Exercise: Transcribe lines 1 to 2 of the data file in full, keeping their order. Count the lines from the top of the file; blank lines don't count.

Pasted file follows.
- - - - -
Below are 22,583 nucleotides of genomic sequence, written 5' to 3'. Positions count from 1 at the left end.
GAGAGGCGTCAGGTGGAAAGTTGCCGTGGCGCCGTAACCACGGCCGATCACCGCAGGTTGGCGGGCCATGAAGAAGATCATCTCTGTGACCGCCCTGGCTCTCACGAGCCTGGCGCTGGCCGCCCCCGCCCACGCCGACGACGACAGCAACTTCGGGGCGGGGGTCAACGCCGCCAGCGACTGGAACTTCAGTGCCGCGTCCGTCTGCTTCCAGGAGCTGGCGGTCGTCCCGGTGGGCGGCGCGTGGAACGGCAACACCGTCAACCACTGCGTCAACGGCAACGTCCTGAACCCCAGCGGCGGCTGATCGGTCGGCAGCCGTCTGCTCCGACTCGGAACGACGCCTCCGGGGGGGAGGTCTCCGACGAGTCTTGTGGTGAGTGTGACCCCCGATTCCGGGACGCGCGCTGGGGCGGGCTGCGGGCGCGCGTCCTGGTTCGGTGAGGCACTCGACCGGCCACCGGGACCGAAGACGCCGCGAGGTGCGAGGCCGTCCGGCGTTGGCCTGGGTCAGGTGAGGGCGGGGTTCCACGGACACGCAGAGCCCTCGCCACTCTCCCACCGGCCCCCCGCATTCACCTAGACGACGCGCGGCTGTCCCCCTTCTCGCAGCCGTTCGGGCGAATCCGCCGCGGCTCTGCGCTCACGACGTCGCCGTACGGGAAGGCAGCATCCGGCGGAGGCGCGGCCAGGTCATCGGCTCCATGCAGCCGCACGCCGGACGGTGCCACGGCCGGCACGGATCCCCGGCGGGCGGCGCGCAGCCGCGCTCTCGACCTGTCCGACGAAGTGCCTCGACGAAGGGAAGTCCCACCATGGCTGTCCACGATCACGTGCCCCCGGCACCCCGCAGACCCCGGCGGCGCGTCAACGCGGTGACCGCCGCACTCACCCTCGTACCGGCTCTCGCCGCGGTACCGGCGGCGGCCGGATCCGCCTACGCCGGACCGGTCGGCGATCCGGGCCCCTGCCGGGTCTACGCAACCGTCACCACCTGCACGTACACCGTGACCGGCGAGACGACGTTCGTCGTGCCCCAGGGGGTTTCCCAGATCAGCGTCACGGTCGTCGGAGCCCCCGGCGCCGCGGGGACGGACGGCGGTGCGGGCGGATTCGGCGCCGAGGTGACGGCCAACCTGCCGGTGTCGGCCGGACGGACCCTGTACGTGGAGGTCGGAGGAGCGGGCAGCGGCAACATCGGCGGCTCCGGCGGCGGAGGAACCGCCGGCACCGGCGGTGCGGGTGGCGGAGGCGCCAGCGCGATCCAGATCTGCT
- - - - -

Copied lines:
Below are 22,583 nucleotides of genomic sequence, written 5' to 3'. Positions count from 1 at the left end.
GAGAGGCGTCAGGTGGAAAGTTGCCGTGGCGCCGTAACCACGGCCGATCACCGCAGGTTGGCGGGCCATGAAGAAGATCATCTCTGTGACCGCCCTGGCTCTCACGAGCCTGGCGCTGGCCGCCCCCGCCCACGCCGACGACGACAGCAACTTCGGGGCGGGGGTCAACGCCGCCAGCGACTGGAACTTCAGTGCCGCGTCCGTCTGCTTCCAGGAGCTGGCGGTCGTCCCGGTGGGCGGCGCGTGGAACGGCAACACCGTCAACCACTGCGTCAACGGCAACGTCCTGAACCCCAGCGGCGGCTGATCGGTCGGCAGCCGTCTGCTCCGACTCGGAACGACGCCTCCGGGGGGGAGGTCTCCGACGAGTCTTGTGGTGAGTGTGACCCCCGATTCCGGGACGCGCGCTGGGGCGGGCTGCGGGCGCGCGTCCTGGTTCGGTGAGGCACTCGACCGGCCACCGGGACCGAAGACGCCGCGAGGTGCGAGGCCGTCCGGCGTTGGCCTGGGTCAGGTGAGGGCGGGGTTCCACGGACACGCAGAGCCCTCGCCACTCTCCCACCGGCCCCCCGCATTCACCTAGACGACGCGCGGCTGTCCCCCTTCTCGCAGCCGTTCGGGCGAATCCGCCGCGGCTCTGCGCTCACGACGTCGCCGTACGGGAAGGCAGCATCCGGCGGAGGCGCGGCCAGGTCATCGGCTCCATGCAGCCGCACGCCGGACGGTGCCACGGCCGGCACGGATCCCCGGCGGGCGGCGCGCAGCCGCGCTCTCGACCTGTCCGACGAAGTGCCTCGACGAAGGGAAGTCCCACCATGGCTGTCCACGATCACGTGCCCCCGGCACCCCGCAGACCCCGGCGGCGCGTCAACGCGGTGACCGCCGCACTCACCCTCGTACCGGCTCTCGCCGCGGTACCGGCGGCGGCCGGATCCGCCTACGCCGGACCGGTCGGCGATCCGGGCCCCTGCCGGGTCTACGCAACCGTCACCACCTGCACGTACACCGTGACCGGCGAGACGACGTTCGTCGTGCCCCAGGGGGTTTCCCAGATCAGCGTCACGGTCGTCGGAGCCCCCGGCGCCGCGGGGACGGACGGCGGTGCGGGCGGATTCGGCGCCGAGGTGACGGCCAACCTGCCGGTGTCGGCCGGACGGACCCTGTACGTGGAGGTCGGAGGAGCGGGCAGCGGCAACATCGGCGGCTCCGGCGGCGGAGGAACCGCCGGCACCGGCGGTGCGGGTGGCGGAGGCGCCAGCGCGATCCAGATCTGCT